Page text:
(Outline of a “Homily” to be given by Shaikh Kabir at the Aspen Chapel, Sunday, July 14 as part of
A Celebration of the InterSpiritual Legacy of Father Thomas Keating
We are almost like two species existing side-by-side. One species is focused on the material world of the physical senses, accepting as reality only that which can be measured, motivated by an individual ego self and the emotions it generates: the desire to be free of discomfort and to maximize pleasure, to receive approval and avoid disapproval, to gain attention and to avoid being ignored, and to be in control of people and circumstances.
The other species is motivated by an awareness that there is, perhaps, some nonphysical medium through which we are all connected, resulting in a degree of empathy, sensitivity to “vibes,” and glimpsing a sense of purposefulness in the unfolding circumstances of life.
These two kinds of humanity cannot merely be described as secular and religious, atheist or believer. In fact, we don’t have an adequate vocabulary to identify these two kinds of identities, these two modes of functioning, but for the moment, let us call the first the “ego identity,” and the second, “the awakened identity.”
The ego identity tends to act for the benefit of oneself (and one’s immediate family), is focused on short-term gain, sees nature and the resources of the planet in terms of their dollar value, sees politics as a zero-sum game, a competition where they are the winners and others are the losers.
The awakened identity is concerned with fairness and justice, sees nature and the planet as a living organism, is capable of looking seven generations forward, is concerned with the reconciliation of conflicts and the healing of trauma accumulated in the course of human history.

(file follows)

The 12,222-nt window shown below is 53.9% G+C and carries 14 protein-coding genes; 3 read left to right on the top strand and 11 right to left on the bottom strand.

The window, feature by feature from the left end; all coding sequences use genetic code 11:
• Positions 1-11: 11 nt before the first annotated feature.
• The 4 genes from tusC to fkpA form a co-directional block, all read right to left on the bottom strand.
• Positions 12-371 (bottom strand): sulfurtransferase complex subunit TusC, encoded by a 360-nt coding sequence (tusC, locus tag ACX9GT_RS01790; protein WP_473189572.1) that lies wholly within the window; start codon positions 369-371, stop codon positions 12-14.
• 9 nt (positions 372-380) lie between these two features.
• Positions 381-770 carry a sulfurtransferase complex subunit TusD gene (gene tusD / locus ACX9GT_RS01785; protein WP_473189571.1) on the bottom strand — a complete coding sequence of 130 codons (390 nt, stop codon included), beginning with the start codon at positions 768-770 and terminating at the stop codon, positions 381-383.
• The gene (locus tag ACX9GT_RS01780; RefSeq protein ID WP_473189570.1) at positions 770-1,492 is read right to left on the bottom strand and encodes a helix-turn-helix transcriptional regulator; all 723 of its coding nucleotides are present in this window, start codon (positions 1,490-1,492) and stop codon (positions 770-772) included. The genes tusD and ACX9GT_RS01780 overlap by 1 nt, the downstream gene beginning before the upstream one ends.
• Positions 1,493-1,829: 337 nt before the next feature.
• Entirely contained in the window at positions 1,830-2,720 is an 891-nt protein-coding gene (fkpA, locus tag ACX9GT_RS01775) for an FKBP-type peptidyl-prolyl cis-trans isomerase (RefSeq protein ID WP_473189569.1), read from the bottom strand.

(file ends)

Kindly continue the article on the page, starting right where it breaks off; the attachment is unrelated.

Religion itself can fall on both sides of this divide; hence, the wars and so-called “clash of civilizations.” Perhaps the essential difference between these two states is the degree to which one is controlled by a sense of self based in egoistic thoughts and emotions, as opposed to a self that awakens to a dimension of inter-connectedness, of inter-penetrating identity. One sense of self is ruled by rigid concepts, engaged primarily in service of self, and governed by animal instincts based in fear and aggression. Another sense of self is guided by the heart rather than the ego, living with an awareness of subtler human faculties and an open, non-defensive sense of self.
The clash of these two mentalities, these two states of consciousness, is reaching a climax on our planet. The very survival of humanity may depend on whether enough people can shift consciousness from one state to the other.
The life and example of Father Thomas Keating has clearly demonstrated that people who have practiced the contemplative disciplines of various traditions can find the unity of purpose, a sense of brotherhood/sisterhood, and, indeed, a profound respect and love for each other. The question before us is: How can this experience be shared with a wider humanity?